Thursday, April 06, 2006

Sir Walter Scott

My uncle gave me a curious account of the introduction of Mr. Scott to the Princess of Wales. Mrs. Hayman, in sending the invitation to my uncle (Lord Grenville), added a personal request that he would come early to protect the poet (for as such only was he known), who she believed would not know any one other guest. Scott arrived late, was only presented to the Princess just before she went to dinner; at table, his place was of course far removed from hers, and little if any conversation took place between them. Very soon after the gentlemen came up from dinner, the Princess said, ' Mr. Scott, I hear you have a great collection of stories which you tell remarkably well: pray let us hear one.'

Without any disclaiming speeches, without hesitation, almost without delay, Scott began, ' Madam, there was once,' &c. &c. The story was much applauded: another was called for and followed with equal facility.

My uncle mentioned this as an extraordinary feat of self-possession and ready wit. I am certainly not inclined to doubt the extraordinary talents of Scott, but in this instance many circumstances appear to me to diminish the wonder. The trade of Scott in his character of London and Edinburgh lion was as decidedly at that period that of a teller of stories as it has since been that of a writer of novels. The tales had probably been told a hundred times, and on this occasion his friend Mrs. Hayman, I doubt not, gave him a previous hint of what would, be asked from him.*

To this I cannot help adding a story of the embarkation of poor Sir Walter Scott at Portsmouth, which I heard from Dr. Somerville last June. He was touring with his family in 1831, and learnt at his arrival at the hotel at Portsmouth, that Sir Walter was there waiting the pleasure of the wind for embarkation. They went into his room, and with an exclamation of pleasure made the usual enquiries after his health. Sir Walter rose, and in advancing to meet them tottered, and would have fallen on his face if the strong arm of Dr. Somerville had not supported and borne him back to his chair.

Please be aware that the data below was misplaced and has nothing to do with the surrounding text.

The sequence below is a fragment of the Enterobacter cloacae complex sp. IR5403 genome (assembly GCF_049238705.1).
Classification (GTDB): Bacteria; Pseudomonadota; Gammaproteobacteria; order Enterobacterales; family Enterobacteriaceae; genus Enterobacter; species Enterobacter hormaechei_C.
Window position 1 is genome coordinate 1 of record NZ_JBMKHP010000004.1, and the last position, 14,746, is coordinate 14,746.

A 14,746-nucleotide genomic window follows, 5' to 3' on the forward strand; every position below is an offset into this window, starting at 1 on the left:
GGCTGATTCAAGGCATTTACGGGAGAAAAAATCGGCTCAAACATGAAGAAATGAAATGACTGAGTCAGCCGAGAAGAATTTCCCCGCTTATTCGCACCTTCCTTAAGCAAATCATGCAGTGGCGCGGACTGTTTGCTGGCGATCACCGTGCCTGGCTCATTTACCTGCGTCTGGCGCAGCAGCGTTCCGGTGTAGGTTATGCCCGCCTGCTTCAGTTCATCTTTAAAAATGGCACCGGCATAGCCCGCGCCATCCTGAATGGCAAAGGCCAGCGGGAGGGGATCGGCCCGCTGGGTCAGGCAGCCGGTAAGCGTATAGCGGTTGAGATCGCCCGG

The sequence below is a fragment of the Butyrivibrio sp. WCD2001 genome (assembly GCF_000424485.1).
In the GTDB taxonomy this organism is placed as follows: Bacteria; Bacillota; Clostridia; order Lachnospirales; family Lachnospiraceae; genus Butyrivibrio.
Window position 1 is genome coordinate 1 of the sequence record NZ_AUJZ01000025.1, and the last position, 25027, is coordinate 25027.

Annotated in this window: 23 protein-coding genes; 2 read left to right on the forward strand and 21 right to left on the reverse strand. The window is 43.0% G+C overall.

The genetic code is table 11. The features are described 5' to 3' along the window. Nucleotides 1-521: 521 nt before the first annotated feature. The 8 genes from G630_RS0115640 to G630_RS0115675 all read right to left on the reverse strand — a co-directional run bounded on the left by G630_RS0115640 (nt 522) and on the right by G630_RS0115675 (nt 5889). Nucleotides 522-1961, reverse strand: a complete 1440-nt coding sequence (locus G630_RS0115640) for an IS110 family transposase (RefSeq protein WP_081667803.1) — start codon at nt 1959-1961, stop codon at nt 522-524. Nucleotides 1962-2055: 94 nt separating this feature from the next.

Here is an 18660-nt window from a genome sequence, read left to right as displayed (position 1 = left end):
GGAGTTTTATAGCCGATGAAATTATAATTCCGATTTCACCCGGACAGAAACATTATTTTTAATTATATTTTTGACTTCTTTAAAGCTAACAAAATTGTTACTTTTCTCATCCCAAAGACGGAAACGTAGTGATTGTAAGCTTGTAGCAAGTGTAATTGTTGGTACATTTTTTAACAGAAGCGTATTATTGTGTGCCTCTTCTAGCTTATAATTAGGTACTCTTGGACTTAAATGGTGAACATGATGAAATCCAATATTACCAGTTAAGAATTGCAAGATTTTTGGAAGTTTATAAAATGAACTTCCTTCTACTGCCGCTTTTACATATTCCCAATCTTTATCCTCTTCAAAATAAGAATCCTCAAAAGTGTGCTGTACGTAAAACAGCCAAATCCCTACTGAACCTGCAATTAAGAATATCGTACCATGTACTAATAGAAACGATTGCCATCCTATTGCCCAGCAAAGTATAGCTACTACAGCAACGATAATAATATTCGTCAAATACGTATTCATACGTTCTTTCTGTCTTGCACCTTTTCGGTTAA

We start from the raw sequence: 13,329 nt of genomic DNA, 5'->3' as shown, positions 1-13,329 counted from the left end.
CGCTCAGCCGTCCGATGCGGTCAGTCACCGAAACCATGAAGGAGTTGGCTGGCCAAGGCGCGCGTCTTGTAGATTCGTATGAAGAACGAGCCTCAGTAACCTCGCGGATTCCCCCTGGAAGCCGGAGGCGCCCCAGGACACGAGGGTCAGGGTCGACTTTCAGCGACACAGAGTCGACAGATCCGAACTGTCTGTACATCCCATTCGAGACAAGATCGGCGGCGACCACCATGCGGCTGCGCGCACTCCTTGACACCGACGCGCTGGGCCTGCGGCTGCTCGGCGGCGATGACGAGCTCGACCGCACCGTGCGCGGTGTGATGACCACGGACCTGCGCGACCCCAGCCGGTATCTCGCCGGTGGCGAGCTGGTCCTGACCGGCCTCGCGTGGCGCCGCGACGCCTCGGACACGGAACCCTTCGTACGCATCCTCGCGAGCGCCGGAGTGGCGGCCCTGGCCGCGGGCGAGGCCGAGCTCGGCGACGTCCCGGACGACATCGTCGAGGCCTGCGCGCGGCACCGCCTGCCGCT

When he was a little recovered, he said,' After what has just passed, it is quite needless to answer your question you see how I am. It is all here,' added he, striking his forehead. ‘Take warning from me, Mr Somerville, and spare your head. I have brought this on myself by taking too much out of me.’ Sair Walter sailed October 27th, 1831.**

Editor’s Notes
Scott mentions this dinner in a letter to Mr. George Ellis, describing his visit to London, dated April 7th, 1806: 'I had also the honour of dining with a fair friend of yours at Blackheath, an honour 'which I shall long remember. She is an enchanting princess, who dwells in an enchanted palace, and I cannot help thinking her prince must lie under some malignant spell when he denies himself her society.' His popularity dates from the publication of the Lay of the Last Minstrel, in 1805. At a later period and after a longer practice in being lionised, in 1809, he made extremely light of his own social accomplishments. ' All this is very flattering,' he would say Sir to Mr. Morritt, ' and very civil. If people are amused with hearing me tell a parcel of old stories, or recite a pack of ballads to lovely young girls and gaping matrons, they are easily pleased, and a man would be very ill-natured who would not give pleasure so cheaply conferred.'
** Beside other reminiscences of Sir Walter Scott by Dr Somerville, these diaries contain a complete copy of Sir William’s Gell’s; but they have all been incorporated into the Life by Lockhart.


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